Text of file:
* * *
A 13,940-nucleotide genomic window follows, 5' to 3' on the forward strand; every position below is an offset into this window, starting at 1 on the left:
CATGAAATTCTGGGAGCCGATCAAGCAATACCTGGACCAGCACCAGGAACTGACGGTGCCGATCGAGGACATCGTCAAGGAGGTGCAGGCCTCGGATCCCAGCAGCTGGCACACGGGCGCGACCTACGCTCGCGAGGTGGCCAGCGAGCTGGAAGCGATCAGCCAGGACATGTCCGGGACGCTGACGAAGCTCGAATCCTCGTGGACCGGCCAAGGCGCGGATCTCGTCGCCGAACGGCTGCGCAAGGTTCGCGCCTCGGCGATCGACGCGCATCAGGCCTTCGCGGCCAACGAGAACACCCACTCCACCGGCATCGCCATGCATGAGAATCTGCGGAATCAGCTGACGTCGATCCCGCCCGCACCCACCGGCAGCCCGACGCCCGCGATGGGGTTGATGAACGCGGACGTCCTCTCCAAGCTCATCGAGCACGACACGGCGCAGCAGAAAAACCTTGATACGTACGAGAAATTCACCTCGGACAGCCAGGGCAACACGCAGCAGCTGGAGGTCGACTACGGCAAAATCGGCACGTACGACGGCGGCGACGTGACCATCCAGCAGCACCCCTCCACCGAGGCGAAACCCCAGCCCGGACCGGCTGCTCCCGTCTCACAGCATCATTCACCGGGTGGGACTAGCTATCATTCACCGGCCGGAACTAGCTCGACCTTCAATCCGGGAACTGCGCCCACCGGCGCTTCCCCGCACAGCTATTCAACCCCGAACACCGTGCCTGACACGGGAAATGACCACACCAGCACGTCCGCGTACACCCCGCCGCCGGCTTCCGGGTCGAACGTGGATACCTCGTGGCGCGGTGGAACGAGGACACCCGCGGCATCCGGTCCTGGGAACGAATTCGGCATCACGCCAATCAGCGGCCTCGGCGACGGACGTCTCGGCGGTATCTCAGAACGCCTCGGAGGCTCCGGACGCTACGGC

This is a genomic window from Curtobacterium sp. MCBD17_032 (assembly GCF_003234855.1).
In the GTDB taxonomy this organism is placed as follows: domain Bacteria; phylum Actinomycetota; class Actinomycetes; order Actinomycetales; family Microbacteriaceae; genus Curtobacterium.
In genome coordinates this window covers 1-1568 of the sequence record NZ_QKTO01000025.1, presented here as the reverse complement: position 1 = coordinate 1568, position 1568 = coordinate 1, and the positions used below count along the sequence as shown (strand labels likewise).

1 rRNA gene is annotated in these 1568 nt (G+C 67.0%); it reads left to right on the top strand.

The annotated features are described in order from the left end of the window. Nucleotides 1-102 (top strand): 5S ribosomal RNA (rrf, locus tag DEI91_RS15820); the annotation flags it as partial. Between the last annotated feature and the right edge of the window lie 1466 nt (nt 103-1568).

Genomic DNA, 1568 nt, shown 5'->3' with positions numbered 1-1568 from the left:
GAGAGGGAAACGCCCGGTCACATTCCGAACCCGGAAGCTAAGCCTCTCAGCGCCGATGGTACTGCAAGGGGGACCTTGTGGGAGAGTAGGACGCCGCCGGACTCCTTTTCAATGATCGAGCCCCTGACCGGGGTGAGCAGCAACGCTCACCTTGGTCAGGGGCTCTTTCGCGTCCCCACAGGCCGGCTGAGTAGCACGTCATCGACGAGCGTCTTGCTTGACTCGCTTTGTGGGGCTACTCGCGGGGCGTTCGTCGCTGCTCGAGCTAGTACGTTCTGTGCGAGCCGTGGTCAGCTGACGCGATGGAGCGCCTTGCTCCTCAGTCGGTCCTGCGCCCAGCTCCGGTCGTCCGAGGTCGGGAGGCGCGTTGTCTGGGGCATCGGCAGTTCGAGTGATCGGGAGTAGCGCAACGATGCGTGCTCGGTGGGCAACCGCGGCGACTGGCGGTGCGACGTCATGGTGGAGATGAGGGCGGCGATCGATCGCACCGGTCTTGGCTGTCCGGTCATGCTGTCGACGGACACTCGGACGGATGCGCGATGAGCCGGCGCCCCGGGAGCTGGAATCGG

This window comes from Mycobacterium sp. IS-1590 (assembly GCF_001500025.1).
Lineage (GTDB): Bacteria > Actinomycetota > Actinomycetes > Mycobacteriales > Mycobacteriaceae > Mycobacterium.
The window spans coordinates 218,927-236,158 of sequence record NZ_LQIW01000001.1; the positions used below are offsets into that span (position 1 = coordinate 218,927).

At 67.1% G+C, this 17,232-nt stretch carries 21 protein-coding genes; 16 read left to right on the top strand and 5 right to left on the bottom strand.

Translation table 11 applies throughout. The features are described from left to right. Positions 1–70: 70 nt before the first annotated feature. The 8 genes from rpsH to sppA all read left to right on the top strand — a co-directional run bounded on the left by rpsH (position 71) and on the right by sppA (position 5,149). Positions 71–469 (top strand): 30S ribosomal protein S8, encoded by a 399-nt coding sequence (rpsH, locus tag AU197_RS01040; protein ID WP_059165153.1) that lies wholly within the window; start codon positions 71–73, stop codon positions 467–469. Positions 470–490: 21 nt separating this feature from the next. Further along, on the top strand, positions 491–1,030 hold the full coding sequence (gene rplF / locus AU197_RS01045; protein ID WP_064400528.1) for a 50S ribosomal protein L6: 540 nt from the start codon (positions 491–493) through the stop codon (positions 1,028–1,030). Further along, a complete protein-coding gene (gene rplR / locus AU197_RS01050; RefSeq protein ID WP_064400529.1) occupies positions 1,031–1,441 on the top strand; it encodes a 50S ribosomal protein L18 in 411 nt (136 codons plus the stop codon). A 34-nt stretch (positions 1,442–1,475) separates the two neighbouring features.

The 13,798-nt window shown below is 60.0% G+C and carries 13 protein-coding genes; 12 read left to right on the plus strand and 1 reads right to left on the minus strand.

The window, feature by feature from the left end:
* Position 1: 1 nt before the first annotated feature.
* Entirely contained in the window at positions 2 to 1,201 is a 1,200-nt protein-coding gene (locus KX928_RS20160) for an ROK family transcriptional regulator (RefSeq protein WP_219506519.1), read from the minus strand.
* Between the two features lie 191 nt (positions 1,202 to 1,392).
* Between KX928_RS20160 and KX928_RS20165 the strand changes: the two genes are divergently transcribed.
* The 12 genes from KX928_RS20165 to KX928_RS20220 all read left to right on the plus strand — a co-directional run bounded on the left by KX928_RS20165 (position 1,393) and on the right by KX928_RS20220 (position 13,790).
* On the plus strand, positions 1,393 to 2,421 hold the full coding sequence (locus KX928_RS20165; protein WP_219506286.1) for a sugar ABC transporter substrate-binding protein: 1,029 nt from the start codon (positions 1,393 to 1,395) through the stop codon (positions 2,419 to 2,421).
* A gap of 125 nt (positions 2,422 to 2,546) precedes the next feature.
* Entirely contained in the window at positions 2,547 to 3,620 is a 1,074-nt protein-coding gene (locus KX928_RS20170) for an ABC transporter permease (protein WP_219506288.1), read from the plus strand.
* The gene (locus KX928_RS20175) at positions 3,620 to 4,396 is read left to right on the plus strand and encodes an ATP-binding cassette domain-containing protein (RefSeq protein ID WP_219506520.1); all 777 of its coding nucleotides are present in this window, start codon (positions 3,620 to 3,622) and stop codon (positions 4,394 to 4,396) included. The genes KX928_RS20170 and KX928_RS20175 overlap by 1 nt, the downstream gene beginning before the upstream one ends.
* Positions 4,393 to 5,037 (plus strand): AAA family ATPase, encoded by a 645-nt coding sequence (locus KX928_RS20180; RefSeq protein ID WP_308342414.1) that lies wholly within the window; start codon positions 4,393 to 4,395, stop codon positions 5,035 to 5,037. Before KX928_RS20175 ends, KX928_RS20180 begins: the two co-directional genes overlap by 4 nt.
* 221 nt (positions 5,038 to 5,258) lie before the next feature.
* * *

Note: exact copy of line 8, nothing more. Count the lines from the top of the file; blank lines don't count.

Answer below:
Genomic DNA, 1568 nt, shown 5'->3' with positions numbered 1-1568 from the left: